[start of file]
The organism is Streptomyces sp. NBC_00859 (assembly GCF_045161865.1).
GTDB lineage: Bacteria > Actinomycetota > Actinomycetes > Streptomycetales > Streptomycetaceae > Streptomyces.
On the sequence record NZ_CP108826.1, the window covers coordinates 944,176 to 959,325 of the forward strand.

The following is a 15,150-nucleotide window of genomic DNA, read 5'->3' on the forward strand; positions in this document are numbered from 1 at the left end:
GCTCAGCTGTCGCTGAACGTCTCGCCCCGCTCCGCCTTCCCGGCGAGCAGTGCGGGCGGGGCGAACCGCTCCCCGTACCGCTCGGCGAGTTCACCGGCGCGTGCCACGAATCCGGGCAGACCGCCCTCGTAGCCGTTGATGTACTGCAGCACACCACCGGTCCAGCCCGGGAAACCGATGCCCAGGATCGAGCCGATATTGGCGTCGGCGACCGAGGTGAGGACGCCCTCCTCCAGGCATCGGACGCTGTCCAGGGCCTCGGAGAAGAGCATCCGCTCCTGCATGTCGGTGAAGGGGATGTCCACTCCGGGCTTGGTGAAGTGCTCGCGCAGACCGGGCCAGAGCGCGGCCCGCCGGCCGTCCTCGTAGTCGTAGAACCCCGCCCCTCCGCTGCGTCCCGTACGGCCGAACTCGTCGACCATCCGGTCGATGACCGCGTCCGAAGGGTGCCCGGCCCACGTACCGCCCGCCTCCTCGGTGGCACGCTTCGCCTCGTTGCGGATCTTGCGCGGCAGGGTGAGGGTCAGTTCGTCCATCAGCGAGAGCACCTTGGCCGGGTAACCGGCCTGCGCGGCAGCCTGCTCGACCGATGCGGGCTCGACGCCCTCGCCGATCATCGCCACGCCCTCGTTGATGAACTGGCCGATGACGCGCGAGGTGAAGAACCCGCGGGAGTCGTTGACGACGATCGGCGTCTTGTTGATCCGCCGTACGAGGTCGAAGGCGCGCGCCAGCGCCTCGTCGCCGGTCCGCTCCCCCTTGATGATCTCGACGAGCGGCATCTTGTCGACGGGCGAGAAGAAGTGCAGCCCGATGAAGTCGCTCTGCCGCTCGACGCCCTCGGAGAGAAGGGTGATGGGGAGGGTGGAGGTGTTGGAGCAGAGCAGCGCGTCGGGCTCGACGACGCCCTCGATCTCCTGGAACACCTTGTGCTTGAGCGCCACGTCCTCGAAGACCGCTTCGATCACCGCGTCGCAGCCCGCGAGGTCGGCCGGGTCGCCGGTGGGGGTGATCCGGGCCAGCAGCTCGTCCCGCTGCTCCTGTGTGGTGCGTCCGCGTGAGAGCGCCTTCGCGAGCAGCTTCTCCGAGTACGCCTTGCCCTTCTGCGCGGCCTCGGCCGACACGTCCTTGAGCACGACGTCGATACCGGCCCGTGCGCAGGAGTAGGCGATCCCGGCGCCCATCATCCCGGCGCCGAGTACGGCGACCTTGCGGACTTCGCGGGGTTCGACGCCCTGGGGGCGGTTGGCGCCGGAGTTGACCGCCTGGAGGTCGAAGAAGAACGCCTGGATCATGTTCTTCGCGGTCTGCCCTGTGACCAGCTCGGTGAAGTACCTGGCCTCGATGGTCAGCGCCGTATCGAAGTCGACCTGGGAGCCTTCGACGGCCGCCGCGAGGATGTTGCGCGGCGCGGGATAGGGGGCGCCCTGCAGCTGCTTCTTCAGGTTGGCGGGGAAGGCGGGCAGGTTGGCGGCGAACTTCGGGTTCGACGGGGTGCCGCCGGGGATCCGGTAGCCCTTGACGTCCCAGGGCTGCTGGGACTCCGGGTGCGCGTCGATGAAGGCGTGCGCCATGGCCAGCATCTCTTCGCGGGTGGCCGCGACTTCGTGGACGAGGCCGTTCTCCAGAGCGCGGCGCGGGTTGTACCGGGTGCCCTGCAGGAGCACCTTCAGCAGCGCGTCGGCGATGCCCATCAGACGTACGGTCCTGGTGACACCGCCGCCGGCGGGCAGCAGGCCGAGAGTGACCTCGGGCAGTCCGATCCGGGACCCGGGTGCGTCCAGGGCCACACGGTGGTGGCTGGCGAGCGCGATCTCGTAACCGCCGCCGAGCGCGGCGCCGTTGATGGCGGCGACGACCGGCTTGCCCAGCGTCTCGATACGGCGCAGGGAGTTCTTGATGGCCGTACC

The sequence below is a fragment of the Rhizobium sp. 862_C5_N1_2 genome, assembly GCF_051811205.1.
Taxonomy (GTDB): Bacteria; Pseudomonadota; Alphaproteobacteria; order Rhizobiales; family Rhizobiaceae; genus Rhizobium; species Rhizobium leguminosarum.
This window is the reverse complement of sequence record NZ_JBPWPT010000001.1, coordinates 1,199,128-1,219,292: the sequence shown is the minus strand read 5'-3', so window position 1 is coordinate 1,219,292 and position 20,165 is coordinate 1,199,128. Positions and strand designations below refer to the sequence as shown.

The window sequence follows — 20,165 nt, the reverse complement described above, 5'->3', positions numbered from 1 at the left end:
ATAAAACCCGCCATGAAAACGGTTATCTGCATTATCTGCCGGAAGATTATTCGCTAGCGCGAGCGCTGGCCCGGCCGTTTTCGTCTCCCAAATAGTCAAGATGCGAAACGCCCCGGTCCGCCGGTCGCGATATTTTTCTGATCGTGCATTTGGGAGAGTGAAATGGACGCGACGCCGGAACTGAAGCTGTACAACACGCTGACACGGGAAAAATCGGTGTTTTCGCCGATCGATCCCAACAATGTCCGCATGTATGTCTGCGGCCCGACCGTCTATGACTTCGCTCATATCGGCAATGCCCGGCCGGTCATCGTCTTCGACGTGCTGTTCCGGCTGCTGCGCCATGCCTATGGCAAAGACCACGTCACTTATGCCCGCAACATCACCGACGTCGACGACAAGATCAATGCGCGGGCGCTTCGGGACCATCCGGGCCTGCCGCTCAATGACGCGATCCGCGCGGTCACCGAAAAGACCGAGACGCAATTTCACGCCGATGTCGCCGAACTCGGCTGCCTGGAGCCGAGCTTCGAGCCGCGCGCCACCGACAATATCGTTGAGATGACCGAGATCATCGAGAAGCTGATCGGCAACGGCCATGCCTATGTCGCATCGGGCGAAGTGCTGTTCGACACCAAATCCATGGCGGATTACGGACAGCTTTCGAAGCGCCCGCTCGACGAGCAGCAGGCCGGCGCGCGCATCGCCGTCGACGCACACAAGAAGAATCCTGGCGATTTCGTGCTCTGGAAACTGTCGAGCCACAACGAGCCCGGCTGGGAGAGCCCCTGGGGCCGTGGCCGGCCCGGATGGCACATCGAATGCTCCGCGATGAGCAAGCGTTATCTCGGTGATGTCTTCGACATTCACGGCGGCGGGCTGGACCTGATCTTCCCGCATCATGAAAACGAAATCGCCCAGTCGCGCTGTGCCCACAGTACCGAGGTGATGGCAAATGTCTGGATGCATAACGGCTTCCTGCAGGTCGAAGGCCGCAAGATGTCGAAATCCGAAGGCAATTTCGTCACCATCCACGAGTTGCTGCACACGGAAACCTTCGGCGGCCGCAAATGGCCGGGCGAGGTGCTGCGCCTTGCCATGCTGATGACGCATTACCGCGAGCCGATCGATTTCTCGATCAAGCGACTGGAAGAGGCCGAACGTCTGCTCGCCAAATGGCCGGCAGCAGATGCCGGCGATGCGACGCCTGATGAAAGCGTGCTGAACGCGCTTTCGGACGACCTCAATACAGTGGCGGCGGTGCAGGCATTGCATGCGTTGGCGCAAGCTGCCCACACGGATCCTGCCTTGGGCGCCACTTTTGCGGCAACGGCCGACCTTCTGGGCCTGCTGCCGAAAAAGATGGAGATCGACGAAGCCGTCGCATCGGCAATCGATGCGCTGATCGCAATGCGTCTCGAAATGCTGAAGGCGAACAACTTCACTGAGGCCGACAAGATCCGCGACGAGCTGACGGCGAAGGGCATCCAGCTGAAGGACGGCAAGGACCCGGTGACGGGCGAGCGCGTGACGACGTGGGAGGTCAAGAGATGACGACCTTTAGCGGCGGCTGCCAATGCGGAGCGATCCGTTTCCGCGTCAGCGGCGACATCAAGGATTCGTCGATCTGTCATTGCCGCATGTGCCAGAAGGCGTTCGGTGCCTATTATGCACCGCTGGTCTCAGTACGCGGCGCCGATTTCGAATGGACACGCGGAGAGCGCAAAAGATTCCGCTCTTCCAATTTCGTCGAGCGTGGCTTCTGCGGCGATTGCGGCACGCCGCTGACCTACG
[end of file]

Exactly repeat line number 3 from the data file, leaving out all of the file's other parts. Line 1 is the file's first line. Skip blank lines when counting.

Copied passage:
On the sequence record NZ_CP108826.1, the window covers coordinates 944,176 to 959,325 of the forward strand.